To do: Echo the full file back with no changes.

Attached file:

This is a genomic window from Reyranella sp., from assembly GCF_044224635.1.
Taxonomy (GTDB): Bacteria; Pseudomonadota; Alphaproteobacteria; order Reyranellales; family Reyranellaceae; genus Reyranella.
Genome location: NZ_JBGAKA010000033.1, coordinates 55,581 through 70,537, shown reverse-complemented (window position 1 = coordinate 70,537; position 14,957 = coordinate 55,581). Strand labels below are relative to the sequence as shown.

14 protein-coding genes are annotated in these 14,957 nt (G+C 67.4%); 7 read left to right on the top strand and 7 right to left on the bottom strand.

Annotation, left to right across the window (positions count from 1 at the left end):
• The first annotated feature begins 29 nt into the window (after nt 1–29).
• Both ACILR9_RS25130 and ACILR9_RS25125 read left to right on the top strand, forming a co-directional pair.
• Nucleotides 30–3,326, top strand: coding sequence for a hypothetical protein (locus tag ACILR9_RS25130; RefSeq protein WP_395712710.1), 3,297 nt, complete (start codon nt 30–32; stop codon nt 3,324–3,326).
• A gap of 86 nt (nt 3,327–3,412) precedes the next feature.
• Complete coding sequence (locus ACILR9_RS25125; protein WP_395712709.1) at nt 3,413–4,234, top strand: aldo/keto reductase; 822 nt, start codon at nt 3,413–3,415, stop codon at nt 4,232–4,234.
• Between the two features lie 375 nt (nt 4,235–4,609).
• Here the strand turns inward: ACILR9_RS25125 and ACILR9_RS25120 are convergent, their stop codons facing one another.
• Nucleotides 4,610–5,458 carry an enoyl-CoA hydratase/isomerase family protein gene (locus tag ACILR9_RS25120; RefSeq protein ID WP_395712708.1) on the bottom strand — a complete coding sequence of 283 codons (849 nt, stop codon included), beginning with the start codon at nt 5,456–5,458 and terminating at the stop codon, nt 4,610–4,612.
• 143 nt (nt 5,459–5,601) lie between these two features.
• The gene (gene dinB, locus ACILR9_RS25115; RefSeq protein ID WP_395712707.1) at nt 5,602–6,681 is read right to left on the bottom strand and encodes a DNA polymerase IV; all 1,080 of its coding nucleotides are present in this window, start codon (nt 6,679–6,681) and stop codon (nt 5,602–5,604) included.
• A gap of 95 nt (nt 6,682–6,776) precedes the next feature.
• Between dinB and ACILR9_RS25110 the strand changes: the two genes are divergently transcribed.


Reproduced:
This is a genomic window from Reyranella sp., from assembly GCF_044224635.1.
Taxonomy (GTDB): Bacteria; Pseudomonadota; Alphaproteobacteria; order Reyranellales; family Reyranellaceae; genus Reyranella.
Genome location: NZ_JBGAKA010000033.1, coordinates 55,581 through 70,537, shown reverse-complemented (window position 1 = coordinate 70,537; position 14,957 = coordinate 55,581). Strand labels below are relative to the sequence as shown.

14 protein-coding genes are annotated in these 14,957 nt (G+C 67.4%); 7 read left to right on the top strand and 7 right to left on the bottom strand.

Annotation, left to right across the window (positions count from 1 at the left end):
• The first annotated feature begins 29 nt into the window (after nt 1–29).
• Both ACILR9_RS25130 and ACILR9_RS25125 read left to right on the top strand, forming a co-directional pair.
• Nucleotides 30–3,326, top strand: coding sequence for a hypothetical protein (locus tag ACILR9_RS25130; RefSeq protein WP_395712710.1), 3,297 nt, complete (start codon nt 30–32; stop codon nt 3,324–3,326).
• A gap of 86 nt (nt 3,327–3,412) precedes the next feature.
• Complete coding sequence (locus ACILR9_RS25125; protein WP_395712709.1) at nt 3,413–4,234, top strand: aldo/keto reductase; 822 nt, start codon at nt 3,413–3,415, stop codon at nt 4,232–4,234.
• Between the two features lie 375 nt (nt 4,235–4,609).
• Here the strand turns inward: ACILR9_RS25125 and ACILR9_RS25120 are convergent, their stop codons facing one another.
• Nucleotides 4,610–5,458 carry an enoyl-CoA hydratase/isomerase family protein gene (locus tag ACILR9_RS25120; RefSeq protein ID WP_395712708.1) on the bottom strand — a complete coding sequence of 283 codons (849 nt, stop codon included), beginning with the start codon at nt 5,456–5,458 and terminating at the stop codon, nt 4,610–4,612.
• 143 nt (nt 5,459–5,601) lie between these two features.
• The gene (gene dinB, locus ACILR9_RS25115; RefSeq protein ID WP_395712707.1) at nt 5,602–6,681 is read right to left on the bottom strand and encodes a DNA polymerase IV; all 1,080 of its coding nucleotides are present in this window, start codon (nt 6,679–6,681) and stop codon (nt 5,602–5,604) included.
• A gap of 95 nt (nt 6,682–6,776) precedes the next feature.
• Between dinB and ACILR9_RS25110 the strand changes: the two genes are divergently transcribed.